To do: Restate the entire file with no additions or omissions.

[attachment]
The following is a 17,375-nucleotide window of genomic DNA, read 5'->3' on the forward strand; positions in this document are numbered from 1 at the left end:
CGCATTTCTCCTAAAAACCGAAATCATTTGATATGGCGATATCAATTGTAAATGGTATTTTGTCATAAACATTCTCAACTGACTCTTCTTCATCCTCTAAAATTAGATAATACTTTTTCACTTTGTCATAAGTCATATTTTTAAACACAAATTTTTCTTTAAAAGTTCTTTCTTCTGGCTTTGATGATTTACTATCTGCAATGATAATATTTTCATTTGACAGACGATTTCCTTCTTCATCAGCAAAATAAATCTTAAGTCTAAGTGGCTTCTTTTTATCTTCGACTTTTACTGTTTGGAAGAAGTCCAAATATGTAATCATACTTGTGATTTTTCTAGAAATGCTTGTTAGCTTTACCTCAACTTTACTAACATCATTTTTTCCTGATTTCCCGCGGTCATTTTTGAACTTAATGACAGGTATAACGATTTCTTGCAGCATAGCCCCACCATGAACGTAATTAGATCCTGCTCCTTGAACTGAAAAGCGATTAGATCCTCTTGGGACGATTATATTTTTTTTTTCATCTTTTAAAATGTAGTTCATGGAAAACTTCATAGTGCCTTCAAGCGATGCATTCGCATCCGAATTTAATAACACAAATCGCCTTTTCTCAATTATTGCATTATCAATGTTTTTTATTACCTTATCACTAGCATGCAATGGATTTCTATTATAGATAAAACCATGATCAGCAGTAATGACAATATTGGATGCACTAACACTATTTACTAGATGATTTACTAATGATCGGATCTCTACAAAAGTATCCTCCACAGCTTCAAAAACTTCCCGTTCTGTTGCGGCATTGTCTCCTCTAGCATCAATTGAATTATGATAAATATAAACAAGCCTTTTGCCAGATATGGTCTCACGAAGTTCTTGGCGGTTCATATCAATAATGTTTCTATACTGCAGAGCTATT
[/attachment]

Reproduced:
The following is a 17,375-nucleotide window of genomic DNA, read 5'->3' on the forward strand; positions in this document are numbered from 1 at the left end:
CGCATTTCTCCTAAAAACCGAAATCATTTGATATGGCGATATCAATTGTAAATGGTATTTTGTCATAAACATTCTCAACTGACTCTTCTTCATCCTCTAAAATTAGATAATACTTTTTCACTTTGTCATAAGTCATATTTTTAAACACAAATTTTTCTTTAAAAGTTCTTTCTTCTGGCTTTGATGATTTACTATCTGCAATGATAATATTTTCATTTGACAGACGATTTCCTTCTTCATCAGCAAAATAAATCTTAAGTCTAAGTGGCTTCTTTTTATCTTCGACTTTTACTGTTTGGAAGAAGTCCAAATATGTAATCATACTTGTGATTTTTCTAGAAATGCTTGTTAGCTTTACCTCAACTTTACTAACATCATTTTTTCCTGATTTCCCGCGGTCATTTTTGAACTTAATGACAGGTATAACGATTTCTTGCAGCATAGCCCCACCATGAACGTAATTAGATCCTGCTCCTTGAACTGAAAAGCGATTAGATCCTCTTGGGACGATTATATTTTTTTTTTCATCTTTTAAAATGTAGTTCATGGAAAACTTCATAGTGCCTTCAAGCGATGCATTCGCATCCGAATTTAATAACACAAATCGCCTTTTCTCAATTATTGCATTATCAATGTTTTTTATTACCTTATCACTAGCATGCAATGGATTTCTATTATAGATAAAACCATGATCAGCAGTAATGACAATATTGGATGCACTAACACTATTTACTAGATGATTTACTAATGATCGGATCTCTACAAAAGTATCCTCCACAGCTTCAAAAACTTCCCGTTCTGTTGCGGCATTGTCTCCTCTAGCATCAATTGAATTATGATAAATATAAACAAGCCTTTTGCCAGATATGGTCTCACGAAGTTCTTGGCGGTTCATATCAATAATGTTTCTATACTGCAGAGCTATT